Mini Cooper S Convertible
Mini Cooper S Convertible
ANYONE who loves cars must have rejoiced when BMW am10unced plans to build a new, bigger version of the iconic Mini at the turn of the century.
After all, it had been a familiar sight on VK roads since 1959 and it seemed that everyone either had a mini or used to have one.
It was guaranteed to strike a nostalgic note among many of a certain age, but the bonus was that the German giants came up with a quality, fun-to-drive car, and it went down a storm.
Like the Fiat 500, it was a small car that seemingly everyone liked. Now, as the Mini celebrates its 50th birthday, BMW has brought out four new Minis – Cooper, Cooper Sand John Cooper Works versions of the convertible, and the Mini One Clubman. I drove the Mini Cooper S version of the Convertible, a higher performance machine with turbocharged 1.6-litre, unit produce 175hp.
Whereas the Cooper chalks up 0-62 in 9.8 seconds and to-speeds at 123, the S hits the same speed at 7.4 seconds, and has a top speed of 138mph (the John Cooper Works does 0-62 in 6.5 seconds).
These new 21st century Minis are a different breed to the ancestors, although they do have one thing in common – sheer fun in driving.
Sure, they’re not exactly practical for a family but get the roof down, roll down the windows and it’s guaranteed to bring a smile to your face.
Former incarnations of Minis always drew comparisons to driving a go-kart and this bigger version is still as much fun. The shape of the Mini means it corners like it’s on rails, and you’re so low down that there’s very little body roll.
But despite its boxy shape the Mini is more than comfortable cruising on the motorway – but it’s obviously great for urban driving. True, the stiff suspension that’s necessary for that kind of control can be a bit jarring to start with and, if it hits a pothole while cornering, the front end does have a tendency to bounce fleetingly, but alarmingly. But you get used to it.
The six-speed gearbox is slick and precise, although the position of reverse seemed a little close to first gear at first, and the brakes slam a halt on things instantly, too,
Although the Mini is a small car, there is no problem for front seat passengers. The seats adjust well and there’s plenty of headroom with the top up.
You might get some complaints from passengers in the rear though. With the front seats fully back you’re hard pushed to slip a sheet of paper between the front and rear seats.
With the frOnt seats pushed forward you can get two adults in the back, but it’s a pretty tight fit.
The boot is understandably cramped but there’s enough room to fit a couple of small cases or a few bags of shopping, and the rear seats fold, too.
The interior gives a nod to its predecesor, with a large … nay, huge .. , circular dial in the centre. Most of the plastics used are of a good quality but the aluminium-type plastic seems a little cheap.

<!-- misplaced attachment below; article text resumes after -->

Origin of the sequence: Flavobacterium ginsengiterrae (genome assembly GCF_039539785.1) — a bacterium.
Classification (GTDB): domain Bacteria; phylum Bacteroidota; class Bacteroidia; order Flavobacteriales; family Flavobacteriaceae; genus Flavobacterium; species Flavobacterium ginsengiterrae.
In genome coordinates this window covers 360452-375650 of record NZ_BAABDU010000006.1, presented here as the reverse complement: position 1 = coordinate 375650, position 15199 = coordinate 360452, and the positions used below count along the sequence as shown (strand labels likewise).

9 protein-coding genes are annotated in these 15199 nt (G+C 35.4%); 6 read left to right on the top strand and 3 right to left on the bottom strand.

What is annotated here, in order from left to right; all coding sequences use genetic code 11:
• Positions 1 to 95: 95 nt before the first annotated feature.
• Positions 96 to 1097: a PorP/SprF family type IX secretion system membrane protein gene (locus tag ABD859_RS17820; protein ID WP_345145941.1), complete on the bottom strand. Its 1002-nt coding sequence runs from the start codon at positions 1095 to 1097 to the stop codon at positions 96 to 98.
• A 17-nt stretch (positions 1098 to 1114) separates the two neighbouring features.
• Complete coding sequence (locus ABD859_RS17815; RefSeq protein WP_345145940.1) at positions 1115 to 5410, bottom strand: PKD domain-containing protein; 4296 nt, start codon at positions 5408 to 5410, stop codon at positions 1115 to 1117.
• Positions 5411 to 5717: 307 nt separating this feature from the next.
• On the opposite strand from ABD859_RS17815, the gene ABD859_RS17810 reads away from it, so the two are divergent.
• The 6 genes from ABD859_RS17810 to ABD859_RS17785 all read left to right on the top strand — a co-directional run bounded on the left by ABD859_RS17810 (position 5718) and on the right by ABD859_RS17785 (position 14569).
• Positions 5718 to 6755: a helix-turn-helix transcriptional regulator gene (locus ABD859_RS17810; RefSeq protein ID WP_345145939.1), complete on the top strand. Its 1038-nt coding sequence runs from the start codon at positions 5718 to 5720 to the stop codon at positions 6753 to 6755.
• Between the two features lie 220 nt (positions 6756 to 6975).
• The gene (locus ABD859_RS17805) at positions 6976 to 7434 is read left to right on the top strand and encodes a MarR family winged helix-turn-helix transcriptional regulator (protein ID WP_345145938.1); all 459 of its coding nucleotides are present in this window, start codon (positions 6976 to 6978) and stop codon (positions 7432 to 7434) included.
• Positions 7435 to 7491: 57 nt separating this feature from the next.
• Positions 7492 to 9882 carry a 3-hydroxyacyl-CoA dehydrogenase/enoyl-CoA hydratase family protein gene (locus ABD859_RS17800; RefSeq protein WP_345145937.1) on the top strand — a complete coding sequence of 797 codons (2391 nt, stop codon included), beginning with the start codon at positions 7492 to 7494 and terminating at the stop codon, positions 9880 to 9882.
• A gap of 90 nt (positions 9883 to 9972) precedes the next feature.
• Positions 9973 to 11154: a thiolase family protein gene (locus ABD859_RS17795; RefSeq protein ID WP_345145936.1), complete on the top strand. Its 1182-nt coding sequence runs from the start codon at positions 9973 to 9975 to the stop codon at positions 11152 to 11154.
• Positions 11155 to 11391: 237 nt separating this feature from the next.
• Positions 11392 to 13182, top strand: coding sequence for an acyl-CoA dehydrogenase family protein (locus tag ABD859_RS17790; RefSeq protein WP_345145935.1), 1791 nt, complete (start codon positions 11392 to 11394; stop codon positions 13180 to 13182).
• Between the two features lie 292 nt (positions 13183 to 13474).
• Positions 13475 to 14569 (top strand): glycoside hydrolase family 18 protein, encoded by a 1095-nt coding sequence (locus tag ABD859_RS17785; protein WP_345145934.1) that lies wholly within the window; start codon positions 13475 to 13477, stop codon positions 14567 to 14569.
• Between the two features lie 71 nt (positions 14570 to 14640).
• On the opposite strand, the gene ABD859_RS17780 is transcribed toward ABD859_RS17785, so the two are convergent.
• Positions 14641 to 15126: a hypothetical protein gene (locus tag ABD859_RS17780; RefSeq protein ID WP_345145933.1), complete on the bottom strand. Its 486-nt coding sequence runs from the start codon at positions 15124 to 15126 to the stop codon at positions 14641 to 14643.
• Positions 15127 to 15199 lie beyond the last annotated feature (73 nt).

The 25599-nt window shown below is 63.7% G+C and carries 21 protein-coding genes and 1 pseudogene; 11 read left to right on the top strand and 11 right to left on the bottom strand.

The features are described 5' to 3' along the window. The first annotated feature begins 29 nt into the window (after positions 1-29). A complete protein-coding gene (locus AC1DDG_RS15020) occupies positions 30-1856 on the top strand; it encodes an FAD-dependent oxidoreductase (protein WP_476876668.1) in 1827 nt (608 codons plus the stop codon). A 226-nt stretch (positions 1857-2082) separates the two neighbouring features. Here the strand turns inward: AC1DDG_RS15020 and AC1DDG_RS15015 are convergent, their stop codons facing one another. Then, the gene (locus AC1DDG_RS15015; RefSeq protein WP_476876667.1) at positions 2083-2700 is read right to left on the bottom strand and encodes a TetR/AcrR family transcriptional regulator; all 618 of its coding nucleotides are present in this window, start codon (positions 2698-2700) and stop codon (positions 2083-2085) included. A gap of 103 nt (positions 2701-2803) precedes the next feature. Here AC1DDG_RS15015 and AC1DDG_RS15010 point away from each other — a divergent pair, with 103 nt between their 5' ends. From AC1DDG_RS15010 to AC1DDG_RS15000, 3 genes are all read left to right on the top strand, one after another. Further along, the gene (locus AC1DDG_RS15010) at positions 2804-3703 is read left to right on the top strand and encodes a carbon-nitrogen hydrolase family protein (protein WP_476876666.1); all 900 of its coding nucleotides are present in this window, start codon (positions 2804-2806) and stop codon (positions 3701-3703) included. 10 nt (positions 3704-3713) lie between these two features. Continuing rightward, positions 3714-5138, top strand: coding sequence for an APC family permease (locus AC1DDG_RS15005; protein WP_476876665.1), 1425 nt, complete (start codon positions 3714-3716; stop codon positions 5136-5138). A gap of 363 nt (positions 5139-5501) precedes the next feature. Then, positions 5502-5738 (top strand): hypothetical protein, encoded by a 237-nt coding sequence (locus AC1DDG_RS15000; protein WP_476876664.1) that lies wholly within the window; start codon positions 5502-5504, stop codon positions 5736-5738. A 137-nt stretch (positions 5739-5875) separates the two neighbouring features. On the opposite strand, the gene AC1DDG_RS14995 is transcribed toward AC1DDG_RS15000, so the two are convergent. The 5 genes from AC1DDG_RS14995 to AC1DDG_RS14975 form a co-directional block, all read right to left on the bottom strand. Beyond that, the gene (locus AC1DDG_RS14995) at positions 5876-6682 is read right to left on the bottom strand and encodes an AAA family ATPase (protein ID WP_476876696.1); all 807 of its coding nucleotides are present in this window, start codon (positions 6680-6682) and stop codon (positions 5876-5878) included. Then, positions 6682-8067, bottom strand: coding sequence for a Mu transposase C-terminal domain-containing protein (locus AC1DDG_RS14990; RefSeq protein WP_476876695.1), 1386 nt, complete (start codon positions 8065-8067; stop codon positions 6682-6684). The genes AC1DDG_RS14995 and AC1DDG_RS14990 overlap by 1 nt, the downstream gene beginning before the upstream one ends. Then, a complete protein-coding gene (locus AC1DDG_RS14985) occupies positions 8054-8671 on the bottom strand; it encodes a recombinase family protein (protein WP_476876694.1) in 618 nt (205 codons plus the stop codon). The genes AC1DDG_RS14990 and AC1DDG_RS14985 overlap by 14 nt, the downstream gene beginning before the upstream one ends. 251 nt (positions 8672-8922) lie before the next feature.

The switches for windows, heater etc are funky but difficult to work while driving.
Seats are comfortable and the heater works well in either heating up or cooling down.
But if you’re going to want to get the top down as much as possible jn the precious little summer we enjoy.
The Mini’s roof goes up or down in 15 seconds flat and it’s easy to operate. If the sun suddenly shines while on the move you can also open the roof 40 or so centimetres while on the move, creating an instant sun roof.
Wind noise is surprisingly muted with the top down – especially with the side windows raised – and decent with the roof on, too.
There’s a wind deflector that slots behind the front seats to improve things even further.
The engine gives off a pleasant rasp, reminiscent of the engines of old, but it’s not deafening even when driven hard. And the Mini is such fun that you’ll want to drive it hard and it delivers punch through the gears
The steering is nice and sharp but rear visibility is limited with the roof up and down, although it’s fine around front and sides. Parking is aided by sensors as standard, though. decent amount of kit as standard, both for practicality and safety.
The Cooper’s body has been’stiffened to compensate for the lack of a roof, and front and side airbags are standard, along with stability control, traction control and ISOFIX child seat fittings.
With the Cooper S, on top ofthe normal model, you ‘get 16-inch alloys, leather steering wheel, sports seats and some of that fancy aluminium-look detail.
You also get a dial next to the rev counter which is activated when the roof is lowered, and shows how long it’s been down. I’m sure there is a valid use for this but it escapes me at the moment.
This Cooper S, for all its performance, still manages fuel figures of 44 mpg, and the Cooper manages an even more impressive 49mpg. This frugality is also helped by a Stop-Start system of fuel conservation. Slip out of gear while stationary and the engine cuts out. Press the clutch and it instantly starts again, carrying on the Mini’s long tradition of meanness when it comes to fuel.
Although the Cooper S starts at £18,995, the options on my test car took it up to £22, 275. It’s not cheap but it’s stingyness with fuel coupled with BMW reliability makes it – and the sheer fun of driving it – makes this new Cooper S a serious contender.
And such is the Mini’s enduring popularity that resale values are always strong, some of the best you’ll find.
Great handling, blistering pace and brilliant fun, especially with top down – what more could you want?
Mini Cooper S Convertible
Engine: 1.6 petrol
Transmission: six-speed manual
Top speed: 138mph
Combined mpg: 44.1mpg
OTR price from: £22,275
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